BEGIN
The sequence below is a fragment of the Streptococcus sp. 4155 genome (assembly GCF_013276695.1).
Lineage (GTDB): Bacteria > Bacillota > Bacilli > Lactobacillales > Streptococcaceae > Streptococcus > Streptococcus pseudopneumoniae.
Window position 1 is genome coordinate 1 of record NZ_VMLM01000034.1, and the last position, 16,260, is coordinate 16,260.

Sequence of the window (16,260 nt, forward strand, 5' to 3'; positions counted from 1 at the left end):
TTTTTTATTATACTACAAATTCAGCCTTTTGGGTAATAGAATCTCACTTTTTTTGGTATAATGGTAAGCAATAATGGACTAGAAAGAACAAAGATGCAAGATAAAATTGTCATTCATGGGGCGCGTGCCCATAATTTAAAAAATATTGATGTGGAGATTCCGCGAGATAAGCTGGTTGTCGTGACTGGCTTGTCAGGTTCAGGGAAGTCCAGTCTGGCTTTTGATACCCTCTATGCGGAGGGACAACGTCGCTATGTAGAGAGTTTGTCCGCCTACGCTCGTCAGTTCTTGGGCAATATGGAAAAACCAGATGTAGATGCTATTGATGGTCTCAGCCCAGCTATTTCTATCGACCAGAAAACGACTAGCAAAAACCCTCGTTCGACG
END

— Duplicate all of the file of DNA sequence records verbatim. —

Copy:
The sequence below is a fragment of the Streptococcus sp. 4155 genome (assembly GCF_013276695.1).
Lineage (GTDB): Bacteria > Bacillota > Bacilli > Lactobacillales > Streptococcaceae > Streptococcus > Streptococcus pseudopneumoniae.
Window position 1 is genome coordinate 1 of record NZ_VMLM01000034.1, and the last position, 16,260, is coordinate 16,260.

Sequence of the window (16,260 nt, forward strand, 5' to 3'; positions counted from 1 at the left end):
TTTTTTATTATACTACAAATTCAGCCTTTTGGGTAATAGAATCTCACTTTTTTTGGTATAATGGTAAGCAATAATGGACTAGAAAGAACAAAGATGCAAGATAAAATTGTCATTCATGGGGCGCGTGCCCATAATTTAAAAAATATTGATGTGGAGATTCCGCGAGATAAGCTGGTTGTCGTGACTGGCTTGTCAGGTTCAGGGAAGTCCAGTCTGGCTTTTGATACCCTCTATGCGGAGGGACAACGTCGCTATGTAGAGAGTTTGTCCGCCTACGCTCGTCAGTTCTTGGGCAATATGGAAAAACCAGATGTAGATGCTATTGATGGTCTCAGCCCAGCTATTTCTATCGACCAGAAAACGACTAGCAAAAACCCTCGTTCGACG